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ACS Appl Mater Interfaces. 2017 Mar 29;9(12):10835-10846. doi: 10.1021/acsami.6b16458. Epub 2017 Mar 16.

Magnetoresistance Behavior of Conducting Filaments in Resistive-Switching NiO with Different Resistance States.

Zhao D1,2, Qiao S1,2, Luo Y1,3, Chen A1,2, Zhang P1,2, Zheng P4, Sun Z1,2, Guo M1,2, Chiang FK4, Wu J1,2, Luo J4,2, Li J4,2, Kokado S5, Wang Y1,2, Zhao Y1,2.

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Department of Physics and State Key Laboratory of Low-Dimensional Quantum Physics, Tsinghua University , Beijing 100084, China.
Collaborative Innovation Center of Quantum Matter , Beijing 100084, China.
Shandong Institute of Aerospace Electronics Technology , Yantai 264670, China.
Beijing National Laboratory for Condensed Matter Physics, Chinese Academy of Sciences , Beijing 100190, China.
Department of Electronics and Materials Science, Graduate School of Integrated Science and Technology, Shizuoka University , Hamamatsu 432-8561, Japan.


The resistive switching (RS) effect in various materials has attracted much attention due to its interesting physics and potential for applications. NiO is an important system and its RS effect has been generally explained by the formation/rupture of Ni-related conducting filaments. These filaments are unique since they are formed by an electroforming process, so it is interesting to explore their magnetoresistance (MR) behavior, which can also shed light on unsolved issues such as the nature of the filaments and their evolution in the RS process, and this behavior is also important for multifunctional devices. Here, we focus on MR behavior in NiO RS films with different resistance states. Rich and interesting MR behaviors have been observed, including the normal and anomalous anisotropic magnetoresistance and tunneling magnetoresistance, which provide new insights into the nature of the filaments and their evolution in the RS process. First-principles calculation reveals the essential role of oxygen migration into the filaments during the RESET process and can account for the experimental results. Our work provides a new avenue for exploration of the conducting filaments in resistive switching materials and is significant for understanding the mechanism of RS effect and multifunctional devices.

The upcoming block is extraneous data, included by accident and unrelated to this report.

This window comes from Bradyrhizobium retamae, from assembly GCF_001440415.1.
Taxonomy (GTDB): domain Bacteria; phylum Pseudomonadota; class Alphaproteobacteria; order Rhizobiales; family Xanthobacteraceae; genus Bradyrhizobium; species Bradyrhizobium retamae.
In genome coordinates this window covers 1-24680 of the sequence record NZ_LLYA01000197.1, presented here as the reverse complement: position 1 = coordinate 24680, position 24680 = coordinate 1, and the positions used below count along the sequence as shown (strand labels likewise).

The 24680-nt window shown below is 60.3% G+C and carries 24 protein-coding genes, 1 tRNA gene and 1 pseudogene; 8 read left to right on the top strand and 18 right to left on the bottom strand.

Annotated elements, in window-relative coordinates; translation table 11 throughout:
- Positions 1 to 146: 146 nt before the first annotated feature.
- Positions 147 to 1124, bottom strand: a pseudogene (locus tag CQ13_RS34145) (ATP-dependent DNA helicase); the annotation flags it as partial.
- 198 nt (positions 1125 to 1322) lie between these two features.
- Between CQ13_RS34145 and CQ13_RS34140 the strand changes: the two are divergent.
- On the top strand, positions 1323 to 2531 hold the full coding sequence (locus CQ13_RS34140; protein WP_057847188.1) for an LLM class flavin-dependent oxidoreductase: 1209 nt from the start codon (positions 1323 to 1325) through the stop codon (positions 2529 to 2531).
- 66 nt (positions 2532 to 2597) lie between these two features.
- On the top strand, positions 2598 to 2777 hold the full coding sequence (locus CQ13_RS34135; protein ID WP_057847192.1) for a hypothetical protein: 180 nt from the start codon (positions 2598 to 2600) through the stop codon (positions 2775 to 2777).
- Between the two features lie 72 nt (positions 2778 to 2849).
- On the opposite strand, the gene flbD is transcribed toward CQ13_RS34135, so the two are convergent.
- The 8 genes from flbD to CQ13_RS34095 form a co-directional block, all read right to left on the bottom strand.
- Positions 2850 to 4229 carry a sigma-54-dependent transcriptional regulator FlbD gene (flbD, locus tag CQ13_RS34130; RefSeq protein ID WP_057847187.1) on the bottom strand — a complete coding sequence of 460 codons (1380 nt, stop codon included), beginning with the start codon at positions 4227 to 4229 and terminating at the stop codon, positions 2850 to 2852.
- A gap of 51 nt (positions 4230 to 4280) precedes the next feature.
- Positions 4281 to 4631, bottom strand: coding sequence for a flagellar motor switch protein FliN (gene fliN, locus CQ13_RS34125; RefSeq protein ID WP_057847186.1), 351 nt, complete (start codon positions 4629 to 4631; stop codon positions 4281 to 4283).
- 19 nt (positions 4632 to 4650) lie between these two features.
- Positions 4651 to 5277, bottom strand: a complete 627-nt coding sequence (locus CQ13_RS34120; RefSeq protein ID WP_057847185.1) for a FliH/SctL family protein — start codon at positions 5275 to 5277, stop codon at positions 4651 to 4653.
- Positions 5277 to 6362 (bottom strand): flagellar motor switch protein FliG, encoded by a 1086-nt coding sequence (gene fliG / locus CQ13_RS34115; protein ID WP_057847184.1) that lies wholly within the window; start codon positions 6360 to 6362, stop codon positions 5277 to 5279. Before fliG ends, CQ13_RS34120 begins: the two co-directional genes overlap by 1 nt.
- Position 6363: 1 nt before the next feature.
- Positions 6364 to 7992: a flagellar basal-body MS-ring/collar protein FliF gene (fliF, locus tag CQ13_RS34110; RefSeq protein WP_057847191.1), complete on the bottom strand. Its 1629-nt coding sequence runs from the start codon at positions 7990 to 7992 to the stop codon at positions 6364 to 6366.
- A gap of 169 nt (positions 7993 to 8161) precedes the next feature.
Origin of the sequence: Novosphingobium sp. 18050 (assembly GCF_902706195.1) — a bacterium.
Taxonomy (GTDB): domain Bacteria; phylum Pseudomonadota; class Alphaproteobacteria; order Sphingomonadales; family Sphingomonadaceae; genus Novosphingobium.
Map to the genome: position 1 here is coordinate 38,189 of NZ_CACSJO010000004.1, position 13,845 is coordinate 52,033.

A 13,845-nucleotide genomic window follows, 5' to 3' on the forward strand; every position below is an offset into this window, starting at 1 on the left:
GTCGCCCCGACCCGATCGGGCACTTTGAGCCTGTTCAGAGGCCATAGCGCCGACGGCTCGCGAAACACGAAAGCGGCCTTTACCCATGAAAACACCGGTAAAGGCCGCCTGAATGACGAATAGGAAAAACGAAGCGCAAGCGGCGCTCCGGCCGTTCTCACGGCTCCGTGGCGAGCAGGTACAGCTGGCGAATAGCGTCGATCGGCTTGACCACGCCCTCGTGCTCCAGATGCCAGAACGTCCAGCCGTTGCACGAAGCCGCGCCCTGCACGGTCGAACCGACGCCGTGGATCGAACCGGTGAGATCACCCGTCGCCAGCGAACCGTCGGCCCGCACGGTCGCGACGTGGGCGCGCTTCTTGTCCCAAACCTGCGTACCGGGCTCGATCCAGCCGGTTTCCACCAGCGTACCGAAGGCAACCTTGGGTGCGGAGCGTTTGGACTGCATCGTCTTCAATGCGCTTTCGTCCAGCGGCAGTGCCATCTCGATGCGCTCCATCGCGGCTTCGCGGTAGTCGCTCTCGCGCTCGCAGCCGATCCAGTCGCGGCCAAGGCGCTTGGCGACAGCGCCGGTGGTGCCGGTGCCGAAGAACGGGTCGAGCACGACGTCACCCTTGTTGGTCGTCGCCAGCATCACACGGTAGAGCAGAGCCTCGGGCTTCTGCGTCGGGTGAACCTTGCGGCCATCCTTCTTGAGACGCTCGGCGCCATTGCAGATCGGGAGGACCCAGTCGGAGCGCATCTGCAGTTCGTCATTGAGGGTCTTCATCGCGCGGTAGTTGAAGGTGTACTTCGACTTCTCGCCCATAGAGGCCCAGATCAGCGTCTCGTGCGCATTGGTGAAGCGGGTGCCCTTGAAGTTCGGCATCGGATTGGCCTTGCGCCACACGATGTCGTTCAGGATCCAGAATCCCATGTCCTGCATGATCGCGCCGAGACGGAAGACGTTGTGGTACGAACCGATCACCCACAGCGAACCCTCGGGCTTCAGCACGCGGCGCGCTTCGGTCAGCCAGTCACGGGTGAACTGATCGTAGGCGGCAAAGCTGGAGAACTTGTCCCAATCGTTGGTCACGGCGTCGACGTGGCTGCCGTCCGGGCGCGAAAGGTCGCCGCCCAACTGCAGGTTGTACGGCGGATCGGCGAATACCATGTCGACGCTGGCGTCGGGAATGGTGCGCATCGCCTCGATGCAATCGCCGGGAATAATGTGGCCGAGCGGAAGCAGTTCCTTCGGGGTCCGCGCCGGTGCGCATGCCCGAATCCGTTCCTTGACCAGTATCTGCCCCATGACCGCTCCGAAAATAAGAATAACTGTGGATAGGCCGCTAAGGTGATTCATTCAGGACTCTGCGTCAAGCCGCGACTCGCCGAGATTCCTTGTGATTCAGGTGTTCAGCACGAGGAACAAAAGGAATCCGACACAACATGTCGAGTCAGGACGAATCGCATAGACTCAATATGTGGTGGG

anisotropic magnetoresistance; conducting filaments; first-principles calculation; resistive switching effect; tunneling magnetoresistance


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